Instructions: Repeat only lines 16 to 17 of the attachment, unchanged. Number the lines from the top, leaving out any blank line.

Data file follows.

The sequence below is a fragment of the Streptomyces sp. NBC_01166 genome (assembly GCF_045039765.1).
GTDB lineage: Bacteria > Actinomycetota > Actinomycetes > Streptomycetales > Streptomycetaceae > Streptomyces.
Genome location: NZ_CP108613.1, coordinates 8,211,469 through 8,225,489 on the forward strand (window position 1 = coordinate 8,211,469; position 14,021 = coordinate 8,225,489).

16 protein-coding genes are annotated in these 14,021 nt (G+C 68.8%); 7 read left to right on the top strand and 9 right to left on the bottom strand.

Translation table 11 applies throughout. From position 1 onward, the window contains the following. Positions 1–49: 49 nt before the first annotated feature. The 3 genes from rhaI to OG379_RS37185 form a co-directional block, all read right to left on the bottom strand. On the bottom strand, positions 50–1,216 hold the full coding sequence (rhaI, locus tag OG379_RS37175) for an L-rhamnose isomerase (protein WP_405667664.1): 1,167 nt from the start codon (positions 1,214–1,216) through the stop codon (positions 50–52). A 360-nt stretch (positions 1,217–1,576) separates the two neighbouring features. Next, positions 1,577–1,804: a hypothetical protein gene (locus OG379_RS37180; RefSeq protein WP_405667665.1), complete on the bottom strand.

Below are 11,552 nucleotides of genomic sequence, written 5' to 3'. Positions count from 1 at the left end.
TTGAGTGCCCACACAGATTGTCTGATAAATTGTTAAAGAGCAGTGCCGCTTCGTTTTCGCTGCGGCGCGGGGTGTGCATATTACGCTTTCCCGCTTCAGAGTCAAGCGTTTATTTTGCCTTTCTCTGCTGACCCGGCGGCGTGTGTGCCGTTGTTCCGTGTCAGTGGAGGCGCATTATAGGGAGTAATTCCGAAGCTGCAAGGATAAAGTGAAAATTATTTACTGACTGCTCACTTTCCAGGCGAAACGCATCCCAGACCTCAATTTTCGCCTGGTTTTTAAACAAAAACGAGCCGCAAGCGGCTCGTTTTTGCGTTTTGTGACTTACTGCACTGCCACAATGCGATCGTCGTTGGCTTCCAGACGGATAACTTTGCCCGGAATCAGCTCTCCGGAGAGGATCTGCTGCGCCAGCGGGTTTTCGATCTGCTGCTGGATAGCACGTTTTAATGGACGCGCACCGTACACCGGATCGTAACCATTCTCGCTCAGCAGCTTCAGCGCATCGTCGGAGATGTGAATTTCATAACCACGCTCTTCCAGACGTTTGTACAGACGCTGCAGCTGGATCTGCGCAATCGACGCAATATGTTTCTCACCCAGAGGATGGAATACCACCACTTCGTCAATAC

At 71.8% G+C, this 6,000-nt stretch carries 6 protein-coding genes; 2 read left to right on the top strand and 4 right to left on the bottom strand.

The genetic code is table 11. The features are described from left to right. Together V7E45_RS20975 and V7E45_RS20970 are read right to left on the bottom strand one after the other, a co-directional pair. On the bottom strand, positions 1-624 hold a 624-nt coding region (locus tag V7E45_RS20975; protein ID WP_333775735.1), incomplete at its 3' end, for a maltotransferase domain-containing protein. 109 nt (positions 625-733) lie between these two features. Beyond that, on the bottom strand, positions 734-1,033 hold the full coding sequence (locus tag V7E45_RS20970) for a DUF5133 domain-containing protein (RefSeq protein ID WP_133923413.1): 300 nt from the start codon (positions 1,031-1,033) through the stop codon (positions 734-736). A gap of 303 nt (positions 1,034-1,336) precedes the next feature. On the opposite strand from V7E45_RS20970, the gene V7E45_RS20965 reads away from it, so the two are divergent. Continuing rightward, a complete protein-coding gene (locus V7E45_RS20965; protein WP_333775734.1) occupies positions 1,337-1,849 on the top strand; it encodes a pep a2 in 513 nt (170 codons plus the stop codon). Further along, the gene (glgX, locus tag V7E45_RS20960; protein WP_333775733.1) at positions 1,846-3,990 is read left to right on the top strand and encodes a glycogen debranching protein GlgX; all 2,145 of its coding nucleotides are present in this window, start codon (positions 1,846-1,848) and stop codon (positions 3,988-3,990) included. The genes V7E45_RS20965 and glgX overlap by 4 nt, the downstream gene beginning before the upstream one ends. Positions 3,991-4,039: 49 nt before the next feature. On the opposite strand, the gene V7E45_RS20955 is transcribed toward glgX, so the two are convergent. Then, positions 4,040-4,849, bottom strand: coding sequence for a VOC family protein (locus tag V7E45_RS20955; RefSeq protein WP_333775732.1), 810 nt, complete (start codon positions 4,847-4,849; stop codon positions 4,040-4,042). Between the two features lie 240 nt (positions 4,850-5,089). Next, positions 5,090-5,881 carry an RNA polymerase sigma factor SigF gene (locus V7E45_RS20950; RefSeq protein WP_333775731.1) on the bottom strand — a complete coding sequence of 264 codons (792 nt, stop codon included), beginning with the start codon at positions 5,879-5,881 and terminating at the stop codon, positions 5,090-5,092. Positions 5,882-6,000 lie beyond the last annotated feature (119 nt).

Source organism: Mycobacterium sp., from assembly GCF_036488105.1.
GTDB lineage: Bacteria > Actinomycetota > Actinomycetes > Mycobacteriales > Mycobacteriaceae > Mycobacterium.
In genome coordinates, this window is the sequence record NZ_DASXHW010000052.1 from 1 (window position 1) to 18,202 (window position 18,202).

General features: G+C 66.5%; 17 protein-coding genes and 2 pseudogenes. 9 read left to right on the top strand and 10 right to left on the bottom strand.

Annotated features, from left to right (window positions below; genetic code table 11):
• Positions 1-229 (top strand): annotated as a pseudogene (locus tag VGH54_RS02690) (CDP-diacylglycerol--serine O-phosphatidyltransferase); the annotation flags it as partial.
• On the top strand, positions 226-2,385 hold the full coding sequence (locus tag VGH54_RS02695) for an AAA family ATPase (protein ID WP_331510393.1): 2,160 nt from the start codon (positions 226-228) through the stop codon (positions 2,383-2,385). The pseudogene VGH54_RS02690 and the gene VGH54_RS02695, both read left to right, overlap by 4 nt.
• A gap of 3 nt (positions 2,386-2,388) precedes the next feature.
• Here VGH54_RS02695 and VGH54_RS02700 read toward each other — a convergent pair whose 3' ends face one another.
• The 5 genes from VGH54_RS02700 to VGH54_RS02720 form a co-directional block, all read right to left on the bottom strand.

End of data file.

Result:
• On the top strand, positions 226-2,385 hold the full coding sequence (locus tag VGH54_RS02695) for an AAA family ATPase (protein ID WP_331510393.1): 2,160 nt from the start codon (positions 226-228) through the stop codon (positions 2,383-2,385). The pseudogene VGH54_RS02690 and the gene VGH54_RS02695, both read left to right, overlap by 4 nt.
• A gap of 3 nt (positions 2,386-2,388) precedes the next feature.